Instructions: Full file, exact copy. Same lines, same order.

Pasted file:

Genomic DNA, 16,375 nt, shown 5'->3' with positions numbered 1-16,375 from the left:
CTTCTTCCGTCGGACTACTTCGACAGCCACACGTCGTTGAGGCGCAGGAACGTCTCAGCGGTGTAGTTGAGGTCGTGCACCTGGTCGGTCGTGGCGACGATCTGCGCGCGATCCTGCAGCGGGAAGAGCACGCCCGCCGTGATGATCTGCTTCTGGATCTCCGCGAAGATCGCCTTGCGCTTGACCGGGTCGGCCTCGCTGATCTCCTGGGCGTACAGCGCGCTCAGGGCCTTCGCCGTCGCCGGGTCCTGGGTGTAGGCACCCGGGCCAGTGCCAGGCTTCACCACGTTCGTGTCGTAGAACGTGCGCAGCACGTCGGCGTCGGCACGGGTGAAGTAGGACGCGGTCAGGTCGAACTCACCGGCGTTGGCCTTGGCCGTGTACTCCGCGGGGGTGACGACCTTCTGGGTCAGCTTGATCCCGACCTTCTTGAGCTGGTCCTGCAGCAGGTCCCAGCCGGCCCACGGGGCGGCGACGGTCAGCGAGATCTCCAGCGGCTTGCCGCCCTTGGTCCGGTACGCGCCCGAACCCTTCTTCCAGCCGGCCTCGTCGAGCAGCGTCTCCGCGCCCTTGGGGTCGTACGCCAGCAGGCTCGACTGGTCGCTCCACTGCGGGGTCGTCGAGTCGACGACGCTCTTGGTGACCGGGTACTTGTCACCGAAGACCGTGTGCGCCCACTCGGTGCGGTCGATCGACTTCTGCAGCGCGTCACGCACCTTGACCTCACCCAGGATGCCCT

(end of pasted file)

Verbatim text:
Genomic DNA, 16,375 nt, shown 5'->3' with positions numbered 1-16,375 from the left:
CTTCTTCCGTCGGACTACTTCGACAGCCACACGTCGTTGAGGCGCAGGAACGTCTCAGCGGTGTAGTTGAGGTCGTGCACCTGGTCGGTCGTGGCGACGATCTGCGCGCGATCCTGCAGCGGGAAGAGCACGCCCGCCGTGATGATCTGCTTCTGGATCTCCGCGAAGATCGCCTTGCGCTTGACCGGGTCGGCCTCGCTGATCTCCTGGGCGTACAGCGCGCTCAGGGCCTTCGCCGTCGCCGGGTCCTGGGTGTAGGCACCCGGGCCAGTGCCAGGCTTCACCACGTTCGTGTCGTAGAACGTGCGCAGCACGTCGGCGTCGGCACGGGTGAAGTAGGACGCGGTCAGGTCGAACTCACCGGCGTTGGCCTTGGCCGTGTACTCCGCGGGGGTGACGACCTTCTGGGTCAGCTTGATCCCGACCTTCTTGAGCTGGTCCTGCAGCAGGTCCCAGCCGGCCCACGGGGCGGCGACGGTCAGCGAGATCTCCAGCGGCTTGCCGCCCTTGGTCCGGTACGCGCCCGAACCCTTCTTCCAGCCGGCCTCGTCGAGCAGCGTCTCCGCGCCCTTGGGGTCGTACGCCAGCAGGCTCGACTGGTCGCTCCACTGCGGGGTCGTCGAGTCGACGACGCTCTTGGTGACCGGGTACTTGTCACCGAAGACCGTGTGCGCCCACTCGGTGCGGTCGATCGACTTCTGCAGCGCGTCACGCACCTTGACCTCACCCAGGATGCCCT